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English pub denied award due to complaint over WWII trophy

Soldiers had brought the Nazi armband, featuring a swastika, back to England as a reminder of their victory.

Armband of the German Nazi Party, worn around the upper left sleeve of the uniform tunic and bearing a swastika. Credit: Joe Mabel via Wikimedia Commons.
Armband of the German Nazi Party, worn around the upper left sleeve of the uniform tunic and bearing a swastika. Credit: Joe Mabel via Wikimedia Commons.

The ambience at the The Hole in the Wall in Bodmin, a town on the western tip of England, is apparently so distinctive that local nonprofit CAMRA Kernow awarded it with a “Pub of the Year” award—that is, until a local resident voiced an objection due to a Nazi armband on display there.

Owner Steve Hall explained that the town served as a garrison and that the soldiers returned “with spoils of war memorabilia.” Other items contributing to the pub’s old fashioned English ambience include a stuffed lion, a Winston Churchill photo and a collection of antique guns.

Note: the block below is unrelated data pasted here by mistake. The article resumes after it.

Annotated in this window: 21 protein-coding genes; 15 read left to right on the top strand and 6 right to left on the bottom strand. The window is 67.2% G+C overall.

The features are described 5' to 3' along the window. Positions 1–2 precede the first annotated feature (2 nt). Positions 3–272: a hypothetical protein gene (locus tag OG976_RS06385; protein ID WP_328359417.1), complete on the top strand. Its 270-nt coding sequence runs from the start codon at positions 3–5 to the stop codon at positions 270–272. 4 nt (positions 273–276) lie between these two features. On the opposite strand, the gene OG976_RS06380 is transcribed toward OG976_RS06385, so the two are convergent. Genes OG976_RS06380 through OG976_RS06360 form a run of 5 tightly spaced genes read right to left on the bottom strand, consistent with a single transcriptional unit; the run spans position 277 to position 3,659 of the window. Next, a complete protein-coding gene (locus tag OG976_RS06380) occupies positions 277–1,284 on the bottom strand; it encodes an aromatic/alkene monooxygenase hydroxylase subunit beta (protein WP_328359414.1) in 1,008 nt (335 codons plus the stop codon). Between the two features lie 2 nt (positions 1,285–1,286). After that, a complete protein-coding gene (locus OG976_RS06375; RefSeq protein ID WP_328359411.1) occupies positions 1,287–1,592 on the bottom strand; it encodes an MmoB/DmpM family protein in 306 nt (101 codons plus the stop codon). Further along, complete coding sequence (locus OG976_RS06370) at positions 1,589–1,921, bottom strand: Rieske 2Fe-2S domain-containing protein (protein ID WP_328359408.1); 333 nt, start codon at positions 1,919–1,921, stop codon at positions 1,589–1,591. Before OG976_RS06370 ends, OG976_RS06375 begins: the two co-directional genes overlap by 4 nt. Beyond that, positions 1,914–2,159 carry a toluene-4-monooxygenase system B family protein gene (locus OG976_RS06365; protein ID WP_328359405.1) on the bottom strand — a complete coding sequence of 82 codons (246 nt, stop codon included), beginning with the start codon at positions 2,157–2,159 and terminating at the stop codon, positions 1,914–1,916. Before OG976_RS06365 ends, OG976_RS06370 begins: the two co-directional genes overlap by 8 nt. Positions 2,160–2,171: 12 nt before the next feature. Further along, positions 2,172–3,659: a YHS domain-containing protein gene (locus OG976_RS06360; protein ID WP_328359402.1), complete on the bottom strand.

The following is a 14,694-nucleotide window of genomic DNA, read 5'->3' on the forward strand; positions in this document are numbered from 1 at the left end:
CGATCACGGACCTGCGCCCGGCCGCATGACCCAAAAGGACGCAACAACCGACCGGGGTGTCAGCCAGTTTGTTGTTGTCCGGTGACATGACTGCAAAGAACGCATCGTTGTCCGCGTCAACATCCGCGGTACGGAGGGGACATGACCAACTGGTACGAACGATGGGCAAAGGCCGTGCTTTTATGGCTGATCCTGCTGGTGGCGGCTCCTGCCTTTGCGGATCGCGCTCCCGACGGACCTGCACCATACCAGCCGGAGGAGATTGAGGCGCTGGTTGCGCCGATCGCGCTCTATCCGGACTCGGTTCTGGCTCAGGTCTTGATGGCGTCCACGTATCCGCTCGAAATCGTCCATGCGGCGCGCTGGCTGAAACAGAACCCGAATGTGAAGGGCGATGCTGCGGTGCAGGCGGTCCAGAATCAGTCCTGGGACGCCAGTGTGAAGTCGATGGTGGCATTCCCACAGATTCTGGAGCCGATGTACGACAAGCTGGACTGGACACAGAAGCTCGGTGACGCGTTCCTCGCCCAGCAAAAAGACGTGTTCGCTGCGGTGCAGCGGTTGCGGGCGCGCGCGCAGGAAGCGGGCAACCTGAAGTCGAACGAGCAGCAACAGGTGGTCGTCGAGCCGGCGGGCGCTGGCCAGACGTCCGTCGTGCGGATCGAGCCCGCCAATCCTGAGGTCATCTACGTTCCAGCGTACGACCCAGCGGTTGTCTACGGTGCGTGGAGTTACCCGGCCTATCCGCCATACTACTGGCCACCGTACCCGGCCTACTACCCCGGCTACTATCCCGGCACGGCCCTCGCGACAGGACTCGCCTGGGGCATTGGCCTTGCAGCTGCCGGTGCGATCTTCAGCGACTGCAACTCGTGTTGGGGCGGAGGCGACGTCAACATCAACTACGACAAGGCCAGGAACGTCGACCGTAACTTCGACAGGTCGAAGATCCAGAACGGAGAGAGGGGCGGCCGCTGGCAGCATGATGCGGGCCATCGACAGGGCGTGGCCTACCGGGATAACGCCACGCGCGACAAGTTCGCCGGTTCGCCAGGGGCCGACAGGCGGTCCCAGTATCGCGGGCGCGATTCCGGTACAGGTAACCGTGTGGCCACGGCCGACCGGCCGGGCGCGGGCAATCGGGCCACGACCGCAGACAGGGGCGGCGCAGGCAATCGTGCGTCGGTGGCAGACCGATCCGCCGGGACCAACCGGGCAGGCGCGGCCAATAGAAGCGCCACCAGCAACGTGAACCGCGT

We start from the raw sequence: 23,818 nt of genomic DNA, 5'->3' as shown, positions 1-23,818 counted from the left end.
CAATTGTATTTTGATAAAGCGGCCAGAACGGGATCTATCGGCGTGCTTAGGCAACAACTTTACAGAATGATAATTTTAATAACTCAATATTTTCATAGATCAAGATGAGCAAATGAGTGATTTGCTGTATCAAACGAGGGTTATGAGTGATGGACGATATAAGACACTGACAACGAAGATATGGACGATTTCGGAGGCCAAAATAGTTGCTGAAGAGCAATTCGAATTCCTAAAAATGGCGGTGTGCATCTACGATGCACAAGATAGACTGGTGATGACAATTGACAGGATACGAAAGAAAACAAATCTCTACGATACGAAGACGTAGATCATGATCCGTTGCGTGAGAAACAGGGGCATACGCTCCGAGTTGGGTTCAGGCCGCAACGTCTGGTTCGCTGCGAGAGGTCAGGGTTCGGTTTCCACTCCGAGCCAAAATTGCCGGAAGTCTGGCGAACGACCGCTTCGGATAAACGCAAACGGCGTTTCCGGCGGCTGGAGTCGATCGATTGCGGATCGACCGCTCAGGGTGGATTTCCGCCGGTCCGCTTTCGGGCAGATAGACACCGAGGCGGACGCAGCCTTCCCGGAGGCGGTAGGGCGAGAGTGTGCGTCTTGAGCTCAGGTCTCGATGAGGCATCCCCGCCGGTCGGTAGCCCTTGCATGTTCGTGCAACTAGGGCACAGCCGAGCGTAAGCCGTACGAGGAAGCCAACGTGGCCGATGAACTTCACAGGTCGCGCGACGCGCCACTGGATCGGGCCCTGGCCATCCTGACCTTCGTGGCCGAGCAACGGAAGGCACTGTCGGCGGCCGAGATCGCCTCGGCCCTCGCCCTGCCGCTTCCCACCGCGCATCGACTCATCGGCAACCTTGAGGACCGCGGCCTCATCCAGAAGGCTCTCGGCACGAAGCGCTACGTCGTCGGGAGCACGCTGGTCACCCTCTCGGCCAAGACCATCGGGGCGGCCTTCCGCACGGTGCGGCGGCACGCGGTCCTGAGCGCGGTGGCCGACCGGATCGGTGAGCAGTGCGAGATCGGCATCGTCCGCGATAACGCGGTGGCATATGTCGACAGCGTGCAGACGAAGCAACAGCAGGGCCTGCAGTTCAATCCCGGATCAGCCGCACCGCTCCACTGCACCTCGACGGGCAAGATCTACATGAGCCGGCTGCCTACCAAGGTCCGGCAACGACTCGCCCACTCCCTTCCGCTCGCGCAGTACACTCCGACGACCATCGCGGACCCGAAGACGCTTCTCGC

Hall said that the armband “was not to hero-worship Hitler or the Nazis, but to celebrate the victory over fascism and to remember their comrades who died fighting against evil.” He said the criticism “has really tarnished my image,” noting that “that piece of military memorabilia has been in the pub since it opened 80 years ago.”

Bodmin resident Colin Curless filed the complaint, saying “having a swastika armband on show in your pub is not a good advert for Cornwall, let alone a stuffed lion.”

The national branch of CAMRA Kernow will not award a “Pub of the Year” award this year, justifying its decision by citing its policy that, as a spokesperson said, “no pub or club should be considered for an award if it displays signs or objects that could be offensive to consumers due to their discriminatory nature.”

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